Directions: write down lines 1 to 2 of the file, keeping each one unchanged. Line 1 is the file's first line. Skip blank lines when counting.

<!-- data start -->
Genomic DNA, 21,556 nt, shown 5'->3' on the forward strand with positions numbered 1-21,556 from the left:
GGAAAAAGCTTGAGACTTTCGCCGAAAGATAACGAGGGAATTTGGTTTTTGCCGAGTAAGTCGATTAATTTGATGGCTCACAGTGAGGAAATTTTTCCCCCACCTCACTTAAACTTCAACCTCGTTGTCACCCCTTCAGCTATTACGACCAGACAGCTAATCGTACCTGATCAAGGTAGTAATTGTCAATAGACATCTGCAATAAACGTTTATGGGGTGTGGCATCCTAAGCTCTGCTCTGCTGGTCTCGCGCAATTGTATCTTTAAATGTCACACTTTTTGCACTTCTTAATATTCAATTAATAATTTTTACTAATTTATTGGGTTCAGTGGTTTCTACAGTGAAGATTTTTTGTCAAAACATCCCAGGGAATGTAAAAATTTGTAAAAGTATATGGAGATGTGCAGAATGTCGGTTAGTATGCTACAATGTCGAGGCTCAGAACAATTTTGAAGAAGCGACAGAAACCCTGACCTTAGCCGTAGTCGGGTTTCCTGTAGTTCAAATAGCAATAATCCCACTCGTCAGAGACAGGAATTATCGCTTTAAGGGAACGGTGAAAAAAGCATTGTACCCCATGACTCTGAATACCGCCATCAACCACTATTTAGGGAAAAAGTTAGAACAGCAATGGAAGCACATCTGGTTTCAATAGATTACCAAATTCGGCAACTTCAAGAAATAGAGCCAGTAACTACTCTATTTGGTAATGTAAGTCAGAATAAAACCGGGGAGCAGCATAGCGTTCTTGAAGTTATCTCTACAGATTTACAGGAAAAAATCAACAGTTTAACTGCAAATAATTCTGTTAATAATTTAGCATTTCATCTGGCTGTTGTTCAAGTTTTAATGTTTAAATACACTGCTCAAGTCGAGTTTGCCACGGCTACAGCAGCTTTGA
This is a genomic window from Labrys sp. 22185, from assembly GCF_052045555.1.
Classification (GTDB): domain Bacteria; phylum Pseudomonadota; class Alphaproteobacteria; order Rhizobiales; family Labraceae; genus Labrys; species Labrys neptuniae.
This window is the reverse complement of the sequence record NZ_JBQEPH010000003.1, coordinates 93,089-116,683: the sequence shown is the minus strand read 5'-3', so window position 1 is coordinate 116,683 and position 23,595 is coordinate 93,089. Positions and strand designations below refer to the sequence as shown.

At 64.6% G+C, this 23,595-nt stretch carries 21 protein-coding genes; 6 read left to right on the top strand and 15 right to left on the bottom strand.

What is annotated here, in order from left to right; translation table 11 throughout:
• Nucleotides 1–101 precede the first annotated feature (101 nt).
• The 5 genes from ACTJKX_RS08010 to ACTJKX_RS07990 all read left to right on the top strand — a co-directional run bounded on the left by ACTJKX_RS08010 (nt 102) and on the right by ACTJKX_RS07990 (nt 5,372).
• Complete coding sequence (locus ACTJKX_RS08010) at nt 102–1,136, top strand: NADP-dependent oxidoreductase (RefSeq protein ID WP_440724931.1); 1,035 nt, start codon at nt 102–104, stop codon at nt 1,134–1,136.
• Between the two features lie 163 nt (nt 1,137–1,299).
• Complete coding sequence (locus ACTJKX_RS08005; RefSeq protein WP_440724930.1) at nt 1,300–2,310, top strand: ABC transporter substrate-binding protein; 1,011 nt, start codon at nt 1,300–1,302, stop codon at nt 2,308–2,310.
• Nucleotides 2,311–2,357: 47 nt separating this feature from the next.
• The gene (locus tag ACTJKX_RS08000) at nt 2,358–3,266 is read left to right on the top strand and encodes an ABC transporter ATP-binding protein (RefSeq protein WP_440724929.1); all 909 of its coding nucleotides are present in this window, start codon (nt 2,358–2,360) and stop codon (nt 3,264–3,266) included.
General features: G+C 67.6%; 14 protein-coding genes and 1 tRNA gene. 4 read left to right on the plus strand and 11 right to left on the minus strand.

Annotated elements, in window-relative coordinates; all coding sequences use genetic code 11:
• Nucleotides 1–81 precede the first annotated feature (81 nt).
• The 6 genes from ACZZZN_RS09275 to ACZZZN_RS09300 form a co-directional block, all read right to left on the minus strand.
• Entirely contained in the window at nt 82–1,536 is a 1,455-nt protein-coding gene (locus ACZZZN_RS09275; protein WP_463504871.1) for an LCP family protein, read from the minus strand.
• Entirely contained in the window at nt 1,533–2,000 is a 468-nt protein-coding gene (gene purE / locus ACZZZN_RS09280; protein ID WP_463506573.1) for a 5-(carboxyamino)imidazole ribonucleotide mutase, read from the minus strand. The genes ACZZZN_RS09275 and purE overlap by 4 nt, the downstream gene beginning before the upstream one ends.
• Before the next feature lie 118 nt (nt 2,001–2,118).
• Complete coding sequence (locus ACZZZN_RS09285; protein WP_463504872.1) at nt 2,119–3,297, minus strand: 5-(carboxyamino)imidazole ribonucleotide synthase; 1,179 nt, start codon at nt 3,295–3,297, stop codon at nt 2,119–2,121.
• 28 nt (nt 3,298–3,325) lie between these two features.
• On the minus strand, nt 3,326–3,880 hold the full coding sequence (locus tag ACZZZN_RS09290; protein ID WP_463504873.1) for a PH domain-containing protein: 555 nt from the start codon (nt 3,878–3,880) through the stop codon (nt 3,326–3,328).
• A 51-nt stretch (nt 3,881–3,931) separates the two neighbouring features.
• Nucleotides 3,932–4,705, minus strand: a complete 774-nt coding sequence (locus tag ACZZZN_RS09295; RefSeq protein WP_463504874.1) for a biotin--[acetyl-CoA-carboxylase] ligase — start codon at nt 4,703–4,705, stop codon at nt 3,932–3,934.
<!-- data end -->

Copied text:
Genomic DNA, 21,556 nt, shown 5'->3' on the forward strand with positions numbered 1-21,556 from the left:
GGAAAAAGCTTGAGACTTTCGCCGAAAGATAACGAGGGAATTTGGTTTTTGCCGAGTAAGTCGATTAATTTGATGGCTCACAGTGAGGAAATTTTTCCCCCACCTCACTTAAACTTCAACCTCGTTGTCACCCCTTCAGCTATTACGACCAGACAGCTAATCGTACCTGATCAAGGTAGTAATTGTCAATAGACATCTGCAATAAACGTTTATGGGGTGTGGCATCCTAAGCTCTGCTCTGCTGGTCTCGCGCAATTGTATCTTTAAATGTCACACTTTTTGCACTTCTTAATATTCAATTAATAATTTTTACTAATTTATTGGGTTCAGTGGTTTCTACAGTGAAGATTTTTTGTCAAAACATCCCAGGGAATGTAAAAATTTGTAAAAGTATATGGAGATGTGCAGAATGTCGGTTAGTATGCTACAATGTCGAGGCTCAGAACAATTTTGAAGAAGCGACAGAAACCCTGACCTTAGCCGTAGTCGGGTTTCCTGTAGTTCAAATAGCAATAATCCCACTCGTCAGAGACAGGAATTATCGCTTTAAGGGAACGGTGAAAAAAGCATTGTACCCCATGACTCTGAATACCGCCATCAACCACTATTTAGGGAAAAAGTTAGAACAGCAATGGAAGCACATCTGGTTTCAATAGATTACCAAATTCGGCAACTTCAAGAAATAGAGCCAGTAACTACTCTATTTGGTAATGTAAGTCAGAATAAAACCGGGGAGCAGCATAGCGTTCTTGAAGTTATCTCTACAGATTTACAGGAAAAAATCAACAGTTTAACTGCAAATAATTCTGTTAATAATTTAGCATTTCATCTGGCTGTTGTTCAAGTTTTAATGTTTAAATACACTGCTCAAGTCGAGTTTGCCACGGCTACAGCAGCTTTGA